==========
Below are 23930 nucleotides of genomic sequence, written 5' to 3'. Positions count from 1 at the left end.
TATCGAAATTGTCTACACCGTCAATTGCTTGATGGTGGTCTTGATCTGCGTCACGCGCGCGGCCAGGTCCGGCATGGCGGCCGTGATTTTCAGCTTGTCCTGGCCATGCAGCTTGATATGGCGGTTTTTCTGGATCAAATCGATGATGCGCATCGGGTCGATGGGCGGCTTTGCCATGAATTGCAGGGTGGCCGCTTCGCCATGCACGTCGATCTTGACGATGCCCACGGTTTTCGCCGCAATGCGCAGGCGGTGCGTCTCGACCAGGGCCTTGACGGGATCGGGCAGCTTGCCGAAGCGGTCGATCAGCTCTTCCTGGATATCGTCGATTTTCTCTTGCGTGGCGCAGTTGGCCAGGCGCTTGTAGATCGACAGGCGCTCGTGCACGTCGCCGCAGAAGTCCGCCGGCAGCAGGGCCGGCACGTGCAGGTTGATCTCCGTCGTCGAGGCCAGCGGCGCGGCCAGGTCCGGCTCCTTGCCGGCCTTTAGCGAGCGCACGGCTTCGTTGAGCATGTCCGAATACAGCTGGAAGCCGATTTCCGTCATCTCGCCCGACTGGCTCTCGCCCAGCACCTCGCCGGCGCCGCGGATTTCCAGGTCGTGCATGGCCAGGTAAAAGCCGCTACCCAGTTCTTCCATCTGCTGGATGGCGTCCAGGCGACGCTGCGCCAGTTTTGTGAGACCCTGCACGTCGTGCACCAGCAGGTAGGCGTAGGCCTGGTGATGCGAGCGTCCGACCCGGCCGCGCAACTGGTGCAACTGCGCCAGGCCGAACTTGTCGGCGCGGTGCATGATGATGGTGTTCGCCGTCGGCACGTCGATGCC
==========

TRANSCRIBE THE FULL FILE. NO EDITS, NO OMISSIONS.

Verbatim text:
Below are 23930 nucleotides of genomic sequence, written 5' to 3'. Positions count from 1 at the left end.
TATCGAAATTGTCTACACCGTCAATTGCTTGATGGTGGTCTTGATCTGCGTCACGCGCGCGGCCAGGTCCGGCATGGCGGCCGTGATTTTCAGCTTGTCCTGGCCATGCAGCTTGATATGGCGGTTTTTCTGGATCAAATCGATGATGCGCATCGGGTCGATGGGCGGCTTTGCCATGAATTGCAGGGTGGCCGCTTCGCCATGCACGTCGATCTTGACGATGCCCACGGTTTTCGCCGCAATGCGCAGGCGGTGCGTCTCGACCAGGGCCTTGACGGGATCGGGCAGCTTGCCGAAGCGGTCGATCAGCTCTTCCTGGATATCGTCGATTTTCTCTTGCGTGGCGCAGTTGGCCAGGCGCTTGTAGATCGACAGGCGCTCGTGCACGTCGCCGCAGAAGTCCGCCGGCAGCAGGGCCGGCACGTGCAGGTTGATCTCCGTCGTCGAGGCCAGCGGCGCGGCCAGGTCCGGCTCCTTGCCGGCCTTTAGCGAGCGCACGGCTTCGTTGAGCATGTCCGAATACAGCTGGAAGCCGATTTCCGTCATCTCGCCCGACTGGCTCTCGCCCAGCACCTCGCCGGCGCCGCGGATTTCCAGGTCGTGCATGGCCAGGTAAAAGCCGCTACCCAGTTCTTCCATCTGCTGGATGGCGTCCAGGCGACGCTGCGCCAGTTTTGTGAGACCCTGCACGTCGTGCACCAGCAGGTAGGCGTAGGCCTGGTGATGCGAGCGTCCGACCCGGCCGCGCAACTGGTGCAACTGCGCCAGGCCGAACTTGTCGGCGCGGTGCATGATGATGGTGTTCGCCGTCGGCACGTCGATGCC